Be kindly affectioned one to another.@Romans 12:10

May R. Smith, in Singing Annual for Sabbath Schools (New York: Philip Phillips & Company, 1870).

Silas J. Vail ( pdf nwc).

For many years this was the favorite hymn of Francis Murphy, the great temperance lecturer, and was the keynote of all his meetings. I had the pleasure of attending many of his services in Chicago, and have seen him move an audience to tears by his pathetic rendering of this hymn. It is believed that thousands of drinking men have been saved through its instrumentality.

I had the pleasure of meeting the author of this hymn in Illinois in 1878, and was surprised to learn that she herself was childless,—although very fond of children, as shown in the tender expressions in the latter portion of the hymn.

Sankey, p. 241

Let us gather up the sunbeams,
Lying all around our path;
Let us keep the wheat and roses,
Casting out the thorns and chaff;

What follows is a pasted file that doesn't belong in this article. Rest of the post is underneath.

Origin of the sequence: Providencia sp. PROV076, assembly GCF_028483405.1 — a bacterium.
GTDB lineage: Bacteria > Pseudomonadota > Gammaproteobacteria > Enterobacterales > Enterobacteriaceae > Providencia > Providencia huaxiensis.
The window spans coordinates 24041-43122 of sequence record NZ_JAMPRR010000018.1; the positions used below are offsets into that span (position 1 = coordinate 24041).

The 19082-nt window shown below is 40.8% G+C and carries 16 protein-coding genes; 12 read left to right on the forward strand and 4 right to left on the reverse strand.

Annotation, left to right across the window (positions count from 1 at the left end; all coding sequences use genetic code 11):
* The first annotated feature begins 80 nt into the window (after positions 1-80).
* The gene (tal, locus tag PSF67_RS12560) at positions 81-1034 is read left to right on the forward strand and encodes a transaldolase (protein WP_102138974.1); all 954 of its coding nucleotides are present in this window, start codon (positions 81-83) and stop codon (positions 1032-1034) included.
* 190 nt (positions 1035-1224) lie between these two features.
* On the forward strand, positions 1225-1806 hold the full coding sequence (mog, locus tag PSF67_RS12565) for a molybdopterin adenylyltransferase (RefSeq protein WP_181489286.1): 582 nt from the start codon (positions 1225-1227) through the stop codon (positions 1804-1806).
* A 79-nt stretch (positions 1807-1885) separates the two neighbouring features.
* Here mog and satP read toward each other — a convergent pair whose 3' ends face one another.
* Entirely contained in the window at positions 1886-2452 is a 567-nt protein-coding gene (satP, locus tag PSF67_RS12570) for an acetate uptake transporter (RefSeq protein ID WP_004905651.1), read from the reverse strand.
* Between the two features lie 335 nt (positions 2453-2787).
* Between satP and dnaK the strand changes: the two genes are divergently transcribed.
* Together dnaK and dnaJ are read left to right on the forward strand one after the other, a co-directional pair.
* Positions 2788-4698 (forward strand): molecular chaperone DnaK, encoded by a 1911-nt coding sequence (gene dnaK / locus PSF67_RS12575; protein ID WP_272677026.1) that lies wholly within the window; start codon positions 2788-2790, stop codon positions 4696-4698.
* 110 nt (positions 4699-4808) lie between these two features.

Let us find our sweetest comfort
In the blessings of today,
With a patient hand removing
All the briers from the way.


Then scatter seeds of kindness,
Then scatter seeds of kindness,
Then scatter seeds of kindness,
For our reaping by and by.

Strange we never prize the music
Till the sweet-voiced bird is flown!
Strange that we should slight the violets
Till the lovely flowers are gone!
Strange that summer skies and sunshine
Never seem one half so fair,
As when winter’s snowy pinions
Shake the white down in the air.


If we knew the baby fingers
Pressed against the window pane,
Would be cold and stiff tomorrow—
Never trouble us again—
Would the bright eyes of our darling
Catch the frown upon our brow?
Would the prints of rosy fingers
Vex us then as they do now?


Ah! those little ice-cold fingers,
How they point our memories back
To the hasty words and actions
Strewn along our backward track!
How those little hands remind us,
As in snowy grace they lie,
Not to scatter thorns—but roses—
For our reaping by and by.